- The United States
Historically, Russia was a member of the then-called ‘G8’ but found itself excluded after their ever-so-slightly illegal takeover of Crimea back in 2014.
Since 1977, the European Union has also been involved in some capacity with the G7 Summit. The Union is not recognised as an official member, but gradually, as with all Europe-linked affairs, the Union has integrated itself into the conversation and is now included in all political discussions on the annual summit agenda.
When was the ‘G’ formed?
Back in 1975, when the world was reeling from its very first oil shock and the subsequent financial fallout that came with it, the heads of state and government from six of the leading industrial countries had a face-to-face meeting at the Chateau de Rambouillet to discuss the global economy, its trajectory, and what they could do to address the economic turmoil that reared its ugly head throughout the 70s.
Why does the G7 exist?
At this very first summit ─ the ‘G6’ summit ─, the leaders adopted a 15-point communiqué, the Declaration of Rambouillet, and agreed to continuously meet once a year moving forward to address the problems of the day, with a rotating Presidency. One year later, Canada was welcomed into the fold, and the ‘G6’ became seven and has remained so ever since ─ Russia’s inclusion and exclusion not counted.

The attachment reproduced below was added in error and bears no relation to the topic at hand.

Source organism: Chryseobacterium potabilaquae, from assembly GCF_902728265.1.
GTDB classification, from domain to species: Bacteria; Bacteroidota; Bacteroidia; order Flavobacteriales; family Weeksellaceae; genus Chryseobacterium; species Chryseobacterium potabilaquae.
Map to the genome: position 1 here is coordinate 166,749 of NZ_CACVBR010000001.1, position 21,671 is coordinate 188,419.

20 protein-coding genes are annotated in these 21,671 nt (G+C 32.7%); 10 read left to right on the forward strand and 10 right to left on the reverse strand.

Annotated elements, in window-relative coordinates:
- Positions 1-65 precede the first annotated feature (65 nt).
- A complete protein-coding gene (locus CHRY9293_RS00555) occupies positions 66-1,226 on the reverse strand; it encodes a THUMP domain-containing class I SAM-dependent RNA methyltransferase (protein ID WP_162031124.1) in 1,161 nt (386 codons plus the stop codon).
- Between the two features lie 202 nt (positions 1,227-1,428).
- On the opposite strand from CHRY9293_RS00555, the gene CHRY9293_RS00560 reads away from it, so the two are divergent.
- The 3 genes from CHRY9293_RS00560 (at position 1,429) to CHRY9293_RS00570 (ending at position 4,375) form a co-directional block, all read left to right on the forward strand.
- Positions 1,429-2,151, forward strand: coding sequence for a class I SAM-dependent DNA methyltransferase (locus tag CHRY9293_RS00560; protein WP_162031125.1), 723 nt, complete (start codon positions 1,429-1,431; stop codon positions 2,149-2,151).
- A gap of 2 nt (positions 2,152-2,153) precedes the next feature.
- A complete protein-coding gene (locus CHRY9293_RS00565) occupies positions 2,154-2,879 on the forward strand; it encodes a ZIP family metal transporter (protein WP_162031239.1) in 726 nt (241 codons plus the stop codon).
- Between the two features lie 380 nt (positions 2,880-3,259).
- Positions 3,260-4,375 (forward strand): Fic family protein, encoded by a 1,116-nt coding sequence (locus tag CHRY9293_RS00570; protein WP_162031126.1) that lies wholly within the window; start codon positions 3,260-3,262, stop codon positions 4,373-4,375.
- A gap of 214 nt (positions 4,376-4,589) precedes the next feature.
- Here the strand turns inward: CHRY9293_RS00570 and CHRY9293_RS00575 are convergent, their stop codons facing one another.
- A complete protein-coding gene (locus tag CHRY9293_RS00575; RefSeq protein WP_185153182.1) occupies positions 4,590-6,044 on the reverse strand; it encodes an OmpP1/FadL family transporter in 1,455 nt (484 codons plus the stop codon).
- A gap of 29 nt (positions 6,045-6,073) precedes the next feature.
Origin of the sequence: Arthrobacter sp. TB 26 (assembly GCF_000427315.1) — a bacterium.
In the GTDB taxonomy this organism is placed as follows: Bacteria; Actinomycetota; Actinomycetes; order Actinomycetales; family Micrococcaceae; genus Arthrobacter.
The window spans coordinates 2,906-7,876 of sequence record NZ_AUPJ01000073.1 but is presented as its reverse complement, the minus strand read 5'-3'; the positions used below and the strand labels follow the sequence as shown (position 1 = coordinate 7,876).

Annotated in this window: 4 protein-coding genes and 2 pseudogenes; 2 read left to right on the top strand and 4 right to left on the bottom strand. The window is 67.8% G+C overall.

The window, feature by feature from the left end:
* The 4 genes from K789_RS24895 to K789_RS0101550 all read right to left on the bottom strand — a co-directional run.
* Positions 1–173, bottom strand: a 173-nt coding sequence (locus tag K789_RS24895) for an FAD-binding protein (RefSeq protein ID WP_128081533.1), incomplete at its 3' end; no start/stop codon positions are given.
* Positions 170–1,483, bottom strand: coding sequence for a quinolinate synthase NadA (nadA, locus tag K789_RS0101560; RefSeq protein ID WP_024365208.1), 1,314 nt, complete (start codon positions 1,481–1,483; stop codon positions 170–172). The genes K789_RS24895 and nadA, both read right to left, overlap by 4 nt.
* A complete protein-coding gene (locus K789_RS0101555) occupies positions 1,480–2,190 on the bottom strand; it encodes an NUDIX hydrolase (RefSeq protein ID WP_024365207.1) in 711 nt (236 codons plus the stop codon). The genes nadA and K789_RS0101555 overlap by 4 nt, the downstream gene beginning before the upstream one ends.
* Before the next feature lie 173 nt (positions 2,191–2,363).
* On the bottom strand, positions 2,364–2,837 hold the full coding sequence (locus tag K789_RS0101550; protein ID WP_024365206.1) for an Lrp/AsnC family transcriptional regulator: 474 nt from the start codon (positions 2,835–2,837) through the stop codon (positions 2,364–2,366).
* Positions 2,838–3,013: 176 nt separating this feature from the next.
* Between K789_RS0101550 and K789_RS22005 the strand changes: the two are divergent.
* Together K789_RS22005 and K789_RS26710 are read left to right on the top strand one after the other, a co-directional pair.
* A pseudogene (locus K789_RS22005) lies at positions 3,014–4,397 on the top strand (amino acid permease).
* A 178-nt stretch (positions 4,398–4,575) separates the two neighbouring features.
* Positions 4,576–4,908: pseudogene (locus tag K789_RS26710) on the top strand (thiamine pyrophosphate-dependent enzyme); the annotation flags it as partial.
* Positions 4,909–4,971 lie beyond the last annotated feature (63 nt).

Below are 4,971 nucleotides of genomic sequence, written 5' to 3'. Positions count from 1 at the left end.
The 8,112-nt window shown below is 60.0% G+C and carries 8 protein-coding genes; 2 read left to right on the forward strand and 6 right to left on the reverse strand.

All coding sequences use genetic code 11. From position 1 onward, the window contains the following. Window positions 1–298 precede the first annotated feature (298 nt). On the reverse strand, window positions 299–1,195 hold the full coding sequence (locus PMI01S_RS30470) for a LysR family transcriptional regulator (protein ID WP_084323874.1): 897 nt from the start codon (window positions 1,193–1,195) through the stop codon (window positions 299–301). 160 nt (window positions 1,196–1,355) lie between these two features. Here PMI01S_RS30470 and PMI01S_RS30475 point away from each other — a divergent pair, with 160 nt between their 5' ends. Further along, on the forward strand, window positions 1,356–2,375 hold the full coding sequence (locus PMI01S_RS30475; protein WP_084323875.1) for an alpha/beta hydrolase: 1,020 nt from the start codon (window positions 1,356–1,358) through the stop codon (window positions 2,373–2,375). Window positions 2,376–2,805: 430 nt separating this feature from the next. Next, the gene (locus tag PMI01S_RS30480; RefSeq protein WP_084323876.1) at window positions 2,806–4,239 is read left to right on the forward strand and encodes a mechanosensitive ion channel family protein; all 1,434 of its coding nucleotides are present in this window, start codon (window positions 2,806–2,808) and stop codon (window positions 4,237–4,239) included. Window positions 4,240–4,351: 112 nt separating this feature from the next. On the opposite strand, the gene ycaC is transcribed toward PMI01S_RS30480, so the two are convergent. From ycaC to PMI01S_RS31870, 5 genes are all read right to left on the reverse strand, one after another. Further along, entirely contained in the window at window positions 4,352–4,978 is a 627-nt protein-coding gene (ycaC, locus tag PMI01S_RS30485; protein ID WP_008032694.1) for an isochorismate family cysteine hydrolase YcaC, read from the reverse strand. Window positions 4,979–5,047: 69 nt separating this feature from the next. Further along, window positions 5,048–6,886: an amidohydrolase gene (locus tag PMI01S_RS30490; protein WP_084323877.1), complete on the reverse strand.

The group, as previously mentioned, was born in the looming shadow of a financial crisis, but its purpose is more significant than just economics. When leaders from the group meet, they discuss and exchange ideas on a broad range of issues, including injustice around the world, geopolitical matters, security, and sustainability.
It’s worth noting that, while the G7 may be made up of mighty nations, the bloc is an informal one. So, although it is considered an important annual event, declarations made during the summit are not legally binding. That said, they are still very influential and worth taking note of because it indicates the ambitions and outlines the initiatives of these particularly prominent leading nations.
Where is the 2021 G7 summit?
This year, the summit will be held in the United Kingdom deep in the southwest of England, with Prime Minister Boris Johnson hosting his contemporaries in the quaint Cornish resort of Carbis Bay near St Ives in Cornwall.
What will be discussed this year?
After almost two years of remote communication, this will be the first in-person G7 summit since the novel Coronavirus first took hold of the globe, and Britain wants “leaders to seize the opportunity to build back better from coronavirus, uniting to make the future fairer, greener, and more prosperous.”
The three-day summit, running from Friday to Sunday, will see the seven leaders discussing a whole host of shared challenges, ranging from the pandemic and vaccine development and distribution to the ongoing global fight against climate change through the implementation of sustainable norms and values.
According to the UK government, the attendees will also be taking a look at “ensuring that people everywhere can benefit from open trade, technological change, and scientific discovery.”